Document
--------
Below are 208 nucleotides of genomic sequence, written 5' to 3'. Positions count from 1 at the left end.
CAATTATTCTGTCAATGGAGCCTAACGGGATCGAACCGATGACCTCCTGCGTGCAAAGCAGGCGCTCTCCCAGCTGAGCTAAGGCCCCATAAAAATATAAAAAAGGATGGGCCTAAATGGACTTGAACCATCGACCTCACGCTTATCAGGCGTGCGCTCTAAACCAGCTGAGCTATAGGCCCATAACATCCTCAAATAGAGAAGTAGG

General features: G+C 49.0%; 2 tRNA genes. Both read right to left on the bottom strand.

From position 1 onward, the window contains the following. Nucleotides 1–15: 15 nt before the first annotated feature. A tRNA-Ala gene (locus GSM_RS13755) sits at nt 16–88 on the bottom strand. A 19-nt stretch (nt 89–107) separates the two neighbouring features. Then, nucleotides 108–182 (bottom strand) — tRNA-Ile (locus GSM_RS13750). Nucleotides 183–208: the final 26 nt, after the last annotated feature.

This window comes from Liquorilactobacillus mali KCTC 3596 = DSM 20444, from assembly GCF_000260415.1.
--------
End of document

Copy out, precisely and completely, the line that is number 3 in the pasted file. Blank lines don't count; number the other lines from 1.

General features: G+C 49.0%; 2 tRNA genes. Both read right to left on the bottom strand.